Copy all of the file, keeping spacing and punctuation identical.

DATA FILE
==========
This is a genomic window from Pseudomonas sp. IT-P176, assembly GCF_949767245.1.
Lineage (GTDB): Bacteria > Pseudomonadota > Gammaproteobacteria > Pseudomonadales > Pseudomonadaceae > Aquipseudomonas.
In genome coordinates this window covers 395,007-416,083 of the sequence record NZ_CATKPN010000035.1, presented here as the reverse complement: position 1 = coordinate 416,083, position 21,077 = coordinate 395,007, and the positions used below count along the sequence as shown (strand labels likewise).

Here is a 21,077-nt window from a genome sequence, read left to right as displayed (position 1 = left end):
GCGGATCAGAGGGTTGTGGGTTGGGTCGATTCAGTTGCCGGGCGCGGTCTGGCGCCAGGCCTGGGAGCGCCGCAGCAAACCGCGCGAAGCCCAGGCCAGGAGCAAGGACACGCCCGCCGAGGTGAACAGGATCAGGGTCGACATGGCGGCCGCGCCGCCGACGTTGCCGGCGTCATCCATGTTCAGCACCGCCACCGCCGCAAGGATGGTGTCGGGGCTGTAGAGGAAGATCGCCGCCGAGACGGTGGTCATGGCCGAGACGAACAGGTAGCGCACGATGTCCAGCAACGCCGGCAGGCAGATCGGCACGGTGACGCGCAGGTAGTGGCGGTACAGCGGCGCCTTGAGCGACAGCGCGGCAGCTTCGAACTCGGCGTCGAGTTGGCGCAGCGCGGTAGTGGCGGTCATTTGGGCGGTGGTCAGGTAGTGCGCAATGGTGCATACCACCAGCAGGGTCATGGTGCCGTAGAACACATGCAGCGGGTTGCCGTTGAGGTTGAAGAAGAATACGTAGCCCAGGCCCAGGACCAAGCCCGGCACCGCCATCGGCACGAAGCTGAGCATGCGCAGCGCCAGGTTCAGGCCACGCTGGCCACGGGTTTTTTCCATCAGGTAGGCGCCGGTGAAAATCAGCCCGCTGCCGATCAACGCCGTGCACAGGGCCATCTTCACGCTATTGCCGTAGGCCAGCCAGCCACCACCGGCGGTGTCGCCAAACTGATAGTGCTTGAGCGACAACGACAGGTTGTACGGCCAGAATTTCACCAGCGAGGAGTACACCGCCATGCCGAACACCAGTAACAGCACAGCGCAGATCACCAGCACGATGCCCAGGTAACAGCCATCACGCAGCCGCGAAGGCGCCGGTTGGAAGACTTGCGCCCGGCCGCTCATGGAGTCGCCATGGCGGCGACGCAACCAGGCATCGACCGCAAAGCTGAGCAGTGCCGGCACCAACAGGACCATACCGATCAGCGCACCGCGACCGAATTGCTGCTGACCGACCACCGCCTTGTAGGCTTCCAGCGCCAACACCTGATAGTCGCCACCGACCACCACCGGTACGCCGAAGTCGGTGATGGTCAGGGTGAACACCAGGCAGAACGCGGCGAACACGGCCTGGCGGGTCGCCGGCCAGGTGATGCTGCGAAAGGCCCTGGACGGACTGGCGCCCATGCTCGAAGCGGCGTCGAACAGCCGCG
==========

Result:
This is a genomic window from Pseudomonas sp. IT-P176, assembly GCF_949767245.1.
Lineage (GTDB): Bacteria > Pseudomonadota > Gammaproteobacteria > Pseudomonadales > Pseudomonadaceae > Aquipseudomonas.
In genome coordinates this window covers 395,007-416,083 of the sequence record NZ_CATKPN010000035.1, presented here as the reverse complement: position 1 = coordinate 416,083, position 21,077 = coordinate 395,007, and the positions used below count along the sequence as shown (strand labels likewise).

Here is a 21,077-nt window from a genome sequence, read left to right as displayed (position 1 = left end):
GCGGATCAGAGGGTTGTGGGTTGGGTCGATTCAGTTGCCGGGCGCGGTCTGGCGCCAGGCCTGGGAGCGCCGCAGCAAACCGCGCGAAGCCCAGGCCAGGAGCAAGGACACGCCCGCCGAGGTGAACAGGATCAGGGTCGACATGGCGGCCGCGCCGCCGACGTTGCCGGCGTCATCCATGTTCAGCACCGCCACCGCCGCAAGGATGGTGTCGGGGCTGTAGAGGAAGATCGCCGCCGAGACGGTGGTCATGGCCGAGACGAACAGGTAGCGCACGATGTCCAGCAACGCCGGCAGGCAGATCGGCACGGTGACGCGCAGGTAGTGGCGGTACAGCGGCGCCTTGAGCGACAGCGCGGCAGCTTCGAACTCGGCGTCGAGTTGGCGCAGCGCGGTAGTGGCGGTCATTTGGGCGGTGGTCAGGTAGTGCGCAATGGTGCATACCACCAGCAGGGTCATGGTGCCGTAGAACACATGCAGCGGGTTGCCGTTGAGGTTGAAGAAGAATACGTAGCCCAGGCCCAGGACCAAGCCCGGCACCGCCATCGGCACGAAGCTGAGCATGCGCAGCGCCAGGTTCAGGCCACGCTGGCCACGGGTTTTTTCCATCAGGTAGGCGCCGGTGAAAATCAGCCCGCTGCCGATCAACGCCGTGCACAGGGCCATCTTCACGCTATTGCCGTAGGCCAGCCAGCCACCACCGGCGGTGTCGCCAAACTGATAGTGCTTGAGCGACAACGACAGGTTGTACGGCCAGAATTTCACCAGCGAGGAGTACACCGCCATGCCGAACACCAGTAACAGCACAGCGCAGATCACCAGCACGATGCCCAGGTAACAGCCATCACGCAGCCGCGAAGGCGCCGGTTGGAAGACTTGCGCCCGGCCGCTCATGGAGTCGCCATGGCGGCGACGCAACCAGGCATCGACCGCAAAGCTGAGCAGTGCCGGCACCAACAGGACCATACCGATCAGCGCACCGCGACCGAATTGCTGCTGACCGACCACCGCCTTGTAGGCTTCCAGCGCCAACACCTGATAGTCGCCACCGACCACCACCGGTACGCCGAAGTCGGTGATGGTCAGGGTGAACACCAGGCAGAACGCGGCGAACACGGCCTGGCGGGTCGCCGGCCAGGTGATGCTGCGAAAGGCCCTGGACGGACTGGCGCCCATGCTCGAAGCGGCGTCGAACAGCCGCG